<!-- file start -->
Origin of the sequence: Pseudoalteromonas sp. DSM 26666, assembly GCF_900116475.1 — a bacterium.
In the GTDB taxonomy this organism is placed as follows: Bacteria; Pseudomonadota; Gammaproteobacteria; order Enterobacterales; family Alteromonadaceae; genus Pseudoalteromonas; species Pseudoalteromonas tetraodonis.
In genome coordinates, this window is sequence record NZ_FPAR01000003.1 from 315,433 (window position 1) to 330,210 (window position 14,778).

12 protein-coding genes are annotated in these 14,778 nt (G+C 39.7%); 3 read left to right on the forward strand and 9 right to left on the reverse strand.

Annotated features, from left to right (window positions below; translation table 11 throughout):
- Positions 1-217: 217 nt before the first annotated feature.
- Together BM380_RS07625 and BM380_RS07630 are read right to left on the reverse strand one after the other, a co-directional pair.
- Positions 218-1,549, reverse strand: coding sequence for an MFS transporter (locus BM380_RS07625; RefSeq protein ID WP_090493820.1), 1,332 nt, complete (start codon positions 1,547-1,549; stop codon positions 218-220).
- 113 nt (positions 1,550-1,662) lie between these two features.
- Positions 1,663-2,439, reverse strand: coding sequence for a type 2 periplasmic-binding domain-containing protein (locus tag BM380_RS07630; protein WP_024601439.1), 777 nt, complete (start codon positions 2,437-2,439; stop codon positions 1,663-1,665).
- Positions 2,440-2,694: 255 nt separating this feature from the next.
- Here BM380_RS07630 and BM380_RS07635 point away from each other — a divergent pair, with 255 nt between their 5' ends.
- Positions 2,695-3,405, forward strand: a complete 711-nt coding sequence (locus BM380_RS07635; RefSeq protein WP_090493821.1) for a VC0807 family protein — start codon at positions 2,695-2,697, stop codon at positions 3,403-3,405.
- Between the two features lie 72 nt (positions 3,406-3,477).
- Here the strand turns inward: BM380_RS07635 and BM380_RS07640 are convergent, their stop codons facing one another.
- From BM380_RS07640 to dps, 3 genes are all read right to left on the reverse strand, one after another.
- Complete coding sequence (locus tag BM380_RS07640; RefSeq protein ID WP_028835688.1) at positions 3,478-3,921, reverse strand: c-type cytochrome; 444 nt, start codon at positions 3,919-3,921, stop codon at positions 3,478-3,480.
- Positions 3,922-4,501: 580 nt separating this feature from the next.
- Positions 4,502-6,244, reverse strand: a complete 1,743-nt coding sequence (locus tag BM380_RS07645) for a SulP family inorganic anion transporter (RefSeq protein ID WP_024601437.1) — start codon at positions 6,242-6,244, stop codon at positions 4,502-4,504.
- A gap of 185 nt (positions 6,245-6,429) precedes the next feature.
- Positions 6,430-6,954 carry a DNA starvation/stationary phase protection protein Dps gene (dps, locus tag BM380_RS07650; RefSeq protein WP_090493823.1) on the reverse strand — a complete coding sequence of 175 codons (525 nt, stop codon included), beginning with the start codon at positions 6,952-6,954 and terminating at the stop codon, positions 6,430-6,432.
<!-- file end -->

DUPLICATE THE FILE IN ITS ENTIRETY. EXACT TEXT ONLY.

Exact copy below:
Origin of the sequence: Pseudoalteromonas sp. DSM 26666, assembly GCF_900116475.1 — a bacterium.
In the GTDB taxonomy this organism is placed as follows: Bacteria; Pseudomonadota; Gammaproteobacteria; order Enterobacterales; family Alteromonadaceae; genus Pseudoalteromonas; species Pseudoalteromonas tetraodonis.
In genome coordinates, this window is sequence record NZ_FPAR01000003.1 from 315,433 (window position 1) to 330,210 (window position 14,778).

12 protein-coding genes are annotated in these 14,778 nt (G+C 39.7%); 3 read left to right on the forward strand and 9 right to left on the reverse strand.

Annotated features, from left to right (window positions below; translation table 11 throughout):
- Positions 1-217: 217 nt before the first annotated feature.
- Together BM380_RS07625 and BM380_RS07630 are read right to left on the reverse strand one after the other, a co-directional pair.
- Positions 218-1,549, reverse strand: coding sequence for an MFS transporter (locus BM380_RS07625; RefSeq protein ID WP_090493820.1), 1,332 nt, complete (start codon positions 1,547-1,549; stop codon positions 218-220).
- 113 nt (positions 1,550-1,662) lie between these two features.
- Positions 1,663-2,439, reverse strand: coding sequence for a type 2 periplasmic-binding domain-containing protein (locus tag BM380_RS07630; protein WP_024601439.1), 777 nt, complete (start codon positions 2,437-2,439; stop codon positions 1,663-1,665).
- Positions 2,440-2,694: 255 nt separating this feature from the next.
- Here BM380_RS07630 and BM380_RS07635 point away from each other — a divergent pair, with 255 nt between their 5' ends.
- Positions 2,695-3,405, forward strand: a complete 711-nt coding sequence (locus BM380_RS07635; RefSeq protein WP_090493821.1) for a VC0807 family protein — start codon at positions 2,695-2,697, stop codon at positions 3,403-3,405.
- Between the two features lie 72 nt (positions 3,406-3,477).
- Here the strand turns inward: BM380_RS07635 and BM380_RS07640 are convergent, their stop codons facing one another.
- From BM380_RS07640 to dps, 3 genes are all read right to left on the reverse strand, one after another.
- Complete coding sequence (locus tag BM380_RS07640; RefSeq protein ID WP_028835688.1) at positions 3,478-3,921, reverse strand: c-type cytochrome; 444 nt, start codon at positions 3,919-3,921, stop codon at positions 3,478-3,480.
- Positions 3,922-4,501: 580 nt separating this feature from the next.
- Positions 4,502-6,244, reverse strand: a complete 1,743-nt coding sequence (locus tag BM380_RS07645) for a SulP family inorganic anion transporter (RefSeq protein ID WP_024601437.1) — start codon at positions 6,242-6,244, stop codon at positions 4,502-4,504.
- A gap of 185 nt (positions 6,245-6,429) precedes the next feature.
- Positions 6,430-6,954 carry a DNA starvation/stationary phase protection protein Dps gene (dps, locus tag BM380_RS07650; RefSeq protein WP_090493823.1) on the reverse strand — a complete coding sequence of 175 codons (525 nt, stop codon included), beginning with the start codon at positions 6,952-6,954 and terminating at the stop codon, positions 6,430-6,432.